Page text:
Joined: Dec. 2017
||Posted: 22 Dec. 2017,20:51
Hello, all. Like the great many I have found this site both reassuring and informative when approaching the unfamiliar world of underground drainage. I would be grateful for any advice on my current issue:
A 6" saltglaze public sewer runs across my back garden, at a distance of 3m from my rear wall - this is exactly where the foundations of my new extension need to go. There is a brick built inspection chamber roughly in the centre of the run, with an invert depth of roughly 1.8m. The dilly of a pickle that this presents is that the sewer pipe deviates by around 7-8 degrees towards the house, in the chamber, and then heads straight to the next chamber in my neighbour's garden, downstream.
Because there are other existing buildings in the way, my preferred solution is to use a 45 degree bend (with rodding eye access, to bring the sewer 1m closer to the house (Thames Water seemed accepting of the idea, as it would be no different to a build over as if the sewer were already only 2m from the house) and then have a plastic inspection chamber to change the direction back so it is parallel to the rear wall. There would then be a straight run under the entire width of the extension.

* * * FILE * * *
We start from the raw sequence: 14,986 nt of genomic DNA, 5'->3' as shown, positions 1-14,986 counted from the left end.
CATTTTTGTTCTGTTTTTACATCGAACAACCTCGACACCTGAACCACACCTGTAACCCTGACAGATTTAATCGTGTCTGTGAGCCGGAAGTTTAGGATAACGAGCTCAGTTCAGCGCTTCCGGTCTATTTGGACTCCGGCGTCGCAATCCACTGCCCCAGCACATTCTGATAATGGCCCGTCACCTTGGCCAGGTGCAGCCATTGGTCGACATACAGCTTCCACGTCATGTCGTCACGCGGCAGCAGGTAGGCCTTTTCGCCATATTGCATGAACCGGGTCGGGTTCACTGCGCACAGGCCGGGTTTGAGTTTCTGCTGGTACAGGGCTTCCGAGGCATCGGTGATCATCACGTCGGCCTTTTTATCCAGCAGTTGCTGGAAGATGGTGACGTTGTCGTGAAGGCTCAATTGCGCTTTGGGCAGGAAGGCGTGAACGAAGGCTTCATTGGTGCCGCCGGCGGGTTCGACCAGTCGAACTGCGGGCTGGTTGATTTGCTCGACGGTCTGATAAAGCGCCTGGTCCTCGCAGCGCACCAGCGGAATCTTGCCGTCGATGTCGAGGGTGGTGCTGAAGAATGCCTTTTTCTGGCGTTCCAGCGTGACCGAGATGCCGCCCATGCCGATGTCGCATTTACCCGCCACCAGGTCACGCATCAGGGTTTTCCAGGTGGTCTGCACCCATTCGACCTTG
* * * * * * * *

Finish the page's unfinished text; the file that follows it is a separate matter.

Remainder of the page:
The problem is, as all the bends only come in 15, 45, and 90 degrees, how can I accommodate the 7-8 degrees mismatch of the two pipes once they are within touching distance - to allow me to use a second plastic IC; 450mm with reducer ring - to reconnect everything, and also accomodate the new foul from the extension.. The only solution I can come up with is to build a brick or concrete chamber (the smaller the better, so an IC, rather than a manhole), but I'm hoping there is an easier option.
All help gratefully received, as I'd like to present a good first option to Thames Water to start.
Kind regards, and Merry Christmas.
Every problem solved uncovers two more.